To Err is (Human) Divine

When I started out on a pagan path years ago, the number of mistakes I made were Legion.  Now that I am more experienced, one might think I make fewer mistakes.

I don’t.  They’re still Legion; they’re just of a different sort and I learn from them.  I have a sneaking suspicion that this is true for most of us.

(Food for thought – why are suspicions always sneaking?  Are they afraid to walk around normally?)

Here’s an example: when I started out, even though Sekhmet made herself known to me, I tried ignore her in favor of One Ultimate Goddess and One Ultimate God as the books I was reading said I should.   I was an IRAB (I Read A Book) pagan, and my practices were of that nature.  I cast circles, called quarters, did magic, had cakes-and-ale, etc. all with much pomp and circumstance and no idea how to really do it.  I bought tools I had no idea how to use because I thought I should have them. I thought (and spoke as if) all Pagans were Wicca-influenced.   And, even when being smacked in the face with what didn’t work for me, I continued to try to fit myself into a mold…much as I’d done with my birth religion in the past.

As I said, my mistakes were Legion.

I finally figured out that Sekhmet wanted me to follow a Kemetic-influenced path when it came to Her worship.  And, then I made different mistakes.  Instead of truly listening to Her, I did what I thought I should based on things I was reading.  I didn’t give offerings or interact with Her during my menstrual cycle despite Her telling me it was fine.  I didn’t offer anything but water and bread despite Her asking for beer.  I tried to fit Her into a mated pair with another one of the netjeru…with interesting results and a reminder that I don’t live in Memphis.

In addition to the mistakes I made with Sekhmet, I truly didn’t understand the things I was speaking about publicly.  I didn’t “get” Ma’at outside of Her being a goddess.  I didn’t know what the Nun was, or Zep Tepi.  I had a hard time understanding the ka and the ba. 

Mistakes – 42/Reality – 0

But, as time went by, I began to learn more.  I found a wonderful interfaith Pagan site called The Cauldron and read through every thread on the forums before posting anything of my own.  (Yes, I lurked for awhile.)  I bought books recommended by intelligent members and read them before discussing them.  I began to understand what Sekhmet was asking me to do and, more importantly, WHY. I learned from my mistakes and was able to correct them. By the time Neb.y Set came along, and I realized Who it was, I had enough base knowledge to be able to accept and welcome Him.

The fact that we make mistakes and can learn from them should not be hidden.  It is in those mistakes that our strongest lessons dwell and, as we learn new things, new mistakes will be made.  It is human nature; to do anything else wouldn’t work.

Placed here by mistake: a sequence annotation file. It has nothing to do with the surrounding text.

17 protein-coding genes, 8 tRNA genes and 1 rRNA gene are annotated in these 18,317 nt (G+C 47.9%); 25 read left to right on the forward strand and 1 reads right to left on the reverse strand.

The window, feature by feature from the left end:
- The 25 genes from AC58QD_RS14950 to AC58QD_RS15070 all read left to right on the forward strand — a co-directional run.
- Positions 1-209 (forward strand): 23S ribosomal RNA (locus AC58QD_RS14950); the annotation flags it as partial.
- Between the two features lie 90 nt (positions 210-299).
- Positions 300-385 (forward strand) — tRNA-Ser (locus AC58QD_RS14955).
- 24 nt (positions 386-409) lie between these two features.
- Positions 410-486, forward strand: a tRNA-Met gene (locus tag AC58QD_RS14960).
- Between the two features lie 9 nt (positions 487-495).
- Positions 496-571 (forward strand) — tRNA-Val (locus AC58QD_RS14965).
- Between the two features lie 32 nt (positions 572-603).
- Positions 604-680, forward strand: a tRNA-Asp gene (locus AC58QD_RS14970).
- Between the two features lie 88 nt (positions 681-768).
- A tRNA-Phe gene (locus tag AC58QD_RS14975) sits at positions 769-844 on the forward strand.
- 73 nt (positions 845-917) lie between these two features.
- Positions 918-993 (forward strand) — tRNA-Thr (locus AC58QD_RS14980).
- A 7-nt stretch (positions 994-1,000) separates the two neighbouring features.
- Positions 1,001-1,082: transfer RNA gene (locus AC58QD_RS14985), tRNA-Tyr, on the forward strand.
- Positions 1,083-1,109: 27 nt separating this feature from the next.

I’d like to see more people discussing the mistakes they’ve made and how they learned from them.  I’ll most likely start a thread over at The Cauldron to explore the topic further…but I’d be interested to see if anyone reading this has a mistake (or 42) to share.

(And no, Sekhmet and Neb.y are *not* a mated pair.  And it didn’t cross my mind to try and match them up.  Just saying.  ;))

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9 responses to “To Err is (Human) Divine

  1. I used to think Set was evil and a jerk. Ironic that a few years later, I’d end up with him at my door. When he first came around, I ignored him for the better part of a month. Till he made himself so loud, I couldn’t ignore him any more.

    For many many years, I didn’t even venture out on my own to connect with the gods. I relied on my SO’s input and thoughts on everything. Only after I got frustrated at my own limitations did I decide to branch out on my own (and then came Set).

    I could probably find more if I thought hard enough.

  2. I’m really glad to know I’m not the only one who ignored Sekhmet! I felt like such a dunce after writing that Erring post about it and like such a tool for ignoring her for so long. So, phew! Albeit, we ignored her for different reasons, but hey! I’m not alone. I’m doing a dance right about now. Join me, fellow Sekhmet-ite. (I feel like this may be in relation to the Cenobites.)

    I’m a pretty big IRAB pagan right now. I was never that way with Wicca, but I can definitely say, with a grin, that I’m the IRAB pagan you described. I read and read about it and just say, “I’ll get there.” There’s finally upon me and I can feel Sekhmet smiling and nodding behind me as yet more epiphanies heap on my shoulders. I don’t know if all of this IRAB-ing has made me wiser (although I have the older part down), but I can hope I’m getting somewhere.

    To you, my fellow friend! Mistakes and loveliness all!

    • I’ve found Her to be very patient with actual ignorance but not with deliberate obliviousness…if that makes sense.

      Oooh, Cenobites. There’s something I’ve not thought of for a bit.

  3. Pingback: Link: Mistakes with Sekhmet! | Kemetic Reconnaissance

  4. Pingback: Kemetic Round Table : Ritual Purity « Shadows of the Sun

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